The SEC Championship game is right around the corner, and it's a rematch between Auburn and South Carolina.
The Ole Ball Coach and the Gamecocks will travel to Atlanta to take on Cam Newton and the Tigers inside the Georgia Dome.
Many college football fans have already crowned Auburn as the SEC Champion, but that's why they play the games.
You never know what's going to happen during this wild college football season—just ask Boise State.
So before we fast forward to an Auburn-Oregon BCS title game, let's debate whether Auburn will even make it there.
I'm here to look at South Carolina's chances in the SEC Championship game.
Can the Gamecocks actually do the unthinkable and pull the upset against the Tigers?
Here's a two-sided look at the chances of South Carolina blowing up the BCS.
South Carolina wide receiver Alshon Jeffery has been a monster all season, totaling 75 receptions for 1,351 yards and eight touchdowns.
But his best performance of the season came in the first Auburn-South Carolina game, where he caught eight passes for 192 yards and two touchdowns.
Even when Jeffery doesn't get into the end zone, he hasn't been slowed down much all season.
If the Gamecocks can get the ball in the hands of their playmaking receiver (as Alabama did with Julio Jones), they'll hang with the Tigers.
Marcus Lattimore has been one of the nation's top freshmen running backs for most of the season.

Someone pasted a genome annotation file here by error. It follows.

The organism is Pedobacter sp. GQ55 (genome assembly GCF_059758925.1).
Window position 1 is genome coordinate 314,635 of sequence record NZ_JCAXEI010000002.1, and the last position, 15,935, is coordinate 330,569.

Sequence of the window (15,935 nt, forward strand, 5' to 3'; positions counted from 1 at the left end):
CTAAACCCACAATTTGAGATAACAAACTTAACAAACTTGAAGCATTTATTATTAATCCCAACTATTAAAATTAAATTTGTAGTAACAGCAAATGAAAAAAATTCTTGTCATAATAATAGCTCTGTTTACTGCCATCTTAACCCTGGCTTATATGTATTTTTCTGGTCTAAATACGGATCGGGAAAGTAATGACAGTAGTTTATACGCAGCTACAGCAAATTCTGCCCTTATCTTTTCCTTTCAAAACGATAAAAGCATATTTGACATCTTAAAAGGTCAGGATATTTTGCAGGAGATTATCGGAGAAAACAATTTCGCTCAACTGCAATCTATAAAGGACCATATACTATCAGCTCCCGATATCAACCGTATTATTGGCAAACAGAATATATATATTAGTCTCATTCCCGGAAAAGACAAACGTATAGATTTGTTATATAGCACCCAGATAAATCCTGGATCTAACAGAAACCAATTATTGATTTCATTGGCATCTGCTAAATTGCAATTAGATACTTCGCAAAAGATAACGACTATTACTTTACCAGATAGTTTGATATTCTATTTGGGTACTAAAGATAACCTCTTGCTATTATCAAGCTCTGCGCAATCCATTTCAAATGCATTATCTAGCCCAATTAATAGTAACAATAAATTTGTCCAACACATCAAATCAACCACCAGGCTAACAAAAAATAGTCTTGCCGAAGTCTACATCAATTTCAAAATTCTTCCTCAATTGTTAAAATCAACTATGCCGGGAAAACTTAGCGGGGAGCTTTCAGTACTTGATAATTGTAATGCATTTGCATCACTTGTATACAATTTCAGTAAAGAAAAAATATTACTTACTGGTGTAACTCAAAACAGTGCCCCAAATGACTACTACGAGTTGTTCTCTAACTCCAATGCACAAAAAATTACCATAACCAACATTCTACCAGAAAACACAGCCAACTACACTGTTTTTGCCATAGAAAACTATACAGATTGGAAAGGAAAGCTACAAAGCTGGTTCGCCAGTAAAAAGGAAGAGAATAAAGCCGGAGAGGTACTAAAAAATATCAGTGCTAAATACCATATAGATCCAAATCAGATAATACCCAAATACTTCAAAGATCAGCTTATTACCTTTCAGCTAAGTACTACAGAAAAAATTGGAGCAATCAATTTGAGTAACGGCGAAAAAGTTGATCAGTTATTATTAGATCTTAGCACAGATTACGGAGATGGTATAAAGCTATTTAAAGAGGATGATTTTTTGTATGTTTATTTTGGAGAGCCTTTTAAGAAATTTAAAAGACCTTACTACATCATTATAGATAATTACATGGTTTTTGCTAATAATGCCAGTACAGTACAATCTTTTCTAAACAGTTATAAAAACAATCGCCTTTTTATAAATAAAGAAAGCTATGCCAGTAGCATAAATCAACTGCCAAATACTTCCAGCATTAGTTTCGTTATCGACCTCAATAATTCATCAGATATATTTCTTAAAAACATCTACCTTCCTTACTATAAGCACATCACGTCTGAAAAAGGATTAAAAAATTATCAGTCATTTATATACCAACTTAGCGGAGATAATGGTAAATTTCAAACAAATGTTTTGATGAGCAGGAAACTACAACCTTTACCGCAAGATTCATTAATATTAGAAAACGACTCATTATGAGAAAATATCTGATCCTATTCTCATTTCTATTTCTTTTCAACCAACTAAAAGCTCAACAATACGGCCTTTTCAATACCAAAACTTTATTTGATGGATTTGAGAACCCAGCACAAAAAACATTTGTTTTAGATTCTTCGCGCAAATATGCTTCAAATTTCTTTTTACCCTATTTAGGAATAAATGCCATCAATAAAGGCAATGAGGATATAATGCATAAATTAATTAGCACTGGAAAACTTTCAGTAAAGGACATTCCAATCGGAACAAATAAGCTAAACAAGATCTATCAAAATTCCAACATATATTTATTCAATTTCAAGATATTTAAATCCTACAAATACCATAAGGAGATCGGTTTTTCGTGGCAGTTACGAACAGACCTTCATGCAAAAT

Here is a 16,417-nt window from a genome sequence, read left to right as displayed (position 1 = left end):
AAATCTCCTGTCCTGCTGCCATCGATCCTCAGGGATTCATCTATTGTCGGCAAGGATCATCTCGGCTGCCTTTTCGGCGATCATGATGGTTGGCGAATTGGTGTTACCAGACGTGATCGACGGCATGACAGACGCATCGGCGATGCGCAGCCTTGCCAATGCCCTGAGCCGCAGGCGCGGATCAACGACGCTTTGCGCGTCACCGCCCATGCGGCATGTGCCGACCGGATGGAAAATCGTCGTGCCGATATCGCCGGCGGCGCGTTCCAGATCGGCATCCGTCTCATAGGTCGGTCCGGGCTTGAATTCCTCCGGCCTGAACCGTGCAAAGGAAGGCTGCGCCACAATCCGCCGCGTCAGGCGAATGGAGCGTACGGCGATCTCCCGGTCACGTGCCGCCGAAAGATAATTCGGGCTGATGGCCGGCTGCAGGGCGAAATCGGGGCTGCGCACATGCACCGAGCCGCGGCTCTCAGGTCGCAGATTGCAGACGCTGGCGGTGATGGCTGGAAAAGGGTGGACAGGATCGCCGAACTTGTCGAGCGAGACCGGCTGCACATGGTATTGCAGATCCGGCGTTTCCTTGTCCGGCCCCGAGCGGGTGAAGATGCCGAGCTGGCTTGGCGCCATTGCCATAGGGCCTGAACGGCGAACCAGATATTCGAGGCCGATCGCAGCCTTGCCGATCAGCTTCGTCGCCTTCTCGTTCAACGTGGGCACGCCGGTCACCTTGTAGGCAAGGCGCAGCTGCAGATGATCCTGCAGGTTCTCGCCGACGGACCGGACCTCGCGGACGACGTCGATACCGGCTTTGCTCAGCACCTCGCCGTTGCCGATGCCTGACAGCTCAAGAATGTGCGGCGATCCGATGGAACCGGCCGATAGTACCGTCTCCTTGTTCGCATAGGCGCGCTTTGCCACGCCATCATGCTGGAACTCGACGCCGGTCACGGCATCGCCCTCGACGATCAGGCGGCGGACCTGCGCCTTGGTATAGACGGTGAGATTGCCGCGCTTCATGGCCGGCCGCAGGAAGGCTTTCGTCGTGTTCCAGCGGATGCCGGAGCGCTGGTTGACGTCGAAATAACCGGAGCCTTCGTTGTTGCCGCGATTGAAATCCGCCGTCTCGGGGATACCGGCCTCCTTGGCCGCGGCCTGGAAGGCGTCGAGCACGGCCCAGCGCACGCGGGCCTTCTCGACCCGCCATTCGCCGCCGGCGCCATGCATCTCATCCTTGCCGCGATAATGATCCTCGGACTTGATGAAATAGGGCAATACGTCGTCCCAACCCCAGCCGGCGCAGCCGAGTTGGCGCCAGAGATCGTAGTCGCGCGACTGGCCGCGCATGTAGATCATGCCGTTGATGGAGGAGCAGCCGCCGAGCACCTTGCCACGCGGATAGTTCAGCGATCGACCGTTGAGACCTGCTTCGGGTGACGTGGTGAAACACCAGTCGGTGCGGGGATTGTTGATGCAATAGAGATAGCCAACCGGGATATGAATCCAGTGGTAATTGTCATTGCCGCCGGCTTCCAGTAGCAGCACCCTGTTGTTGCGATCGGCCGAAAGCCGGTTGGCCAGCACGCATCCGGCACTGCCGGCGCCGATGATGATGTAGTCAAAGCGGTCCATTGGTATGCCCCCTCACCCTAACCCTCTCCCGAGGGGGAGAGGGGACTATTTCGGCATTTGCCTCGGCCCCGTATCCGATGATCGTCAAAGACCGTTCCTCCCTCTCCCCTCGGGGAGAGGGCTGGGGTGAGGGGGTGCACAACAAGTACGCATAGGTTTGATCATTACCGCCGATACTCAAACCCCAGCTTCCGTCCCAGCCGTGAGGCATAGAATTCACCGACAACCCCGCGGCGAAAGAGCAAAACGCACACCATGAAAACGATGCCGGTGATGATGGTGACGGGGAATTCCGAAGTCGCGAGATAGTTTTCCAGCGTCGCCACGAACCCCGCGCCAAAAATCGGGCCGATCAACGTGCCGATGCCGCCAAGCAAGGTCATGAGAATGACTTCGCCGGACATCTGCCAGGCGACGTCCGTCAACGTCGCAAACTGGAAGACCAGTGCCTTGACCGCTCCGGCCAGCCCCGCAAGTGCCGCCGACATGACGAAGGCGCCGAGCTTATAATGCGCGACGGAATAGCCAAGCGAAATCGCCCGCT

But not when South Carolina played Auburn.
The Tigers held Lattimore to just 33 yards on 14 carries in what was arguably his worst performance of the season.
Auburn seems to have laid down the blueprint for containing the freshman phenom, as Lattimore has been held under 50 rushing yards in two games since then.
And make no mistake about it. South Carolina is in trouble if Lattimore doesn't have a big day.
Auburn did come away with a monster win over Alabama last week, but that game took a lot out of the Tigers.
It required every ounce of effort and passion for Auburn to walk out of that stadium victorious.
So what can we expect out of Auburn in the SEC Championship game?
It's certainly possible that the Tigers left everything they had out on that football field.
They might simply having nothing left to give.
Auburn sure knows how to make its fans sweat.
The Tigers beat South Carolina by eight points, outlasted LSU in a seven-point victory, won three other games by just three points and beat Alabama by one point.
I'm not completely committed to this being a good thing or being a bad thing, but one thing's for sure: If anyone knows how to win the close ones, it's Auburn.
Most college football analysts seem to forget that South Carolina very well could have won the first meeting between these two teams.
Auburn had to overcome a 20-7 halftime deficit to beat the Gamecocks, and South Carolina blew its chances of tying the game by throwing two interceptions late in the fourth quarter.
Those picks accounted for only half of the team's four turnovers in the final 15 minutes of that game.
So maybe I shouldn't say that South Carolina could have won that game.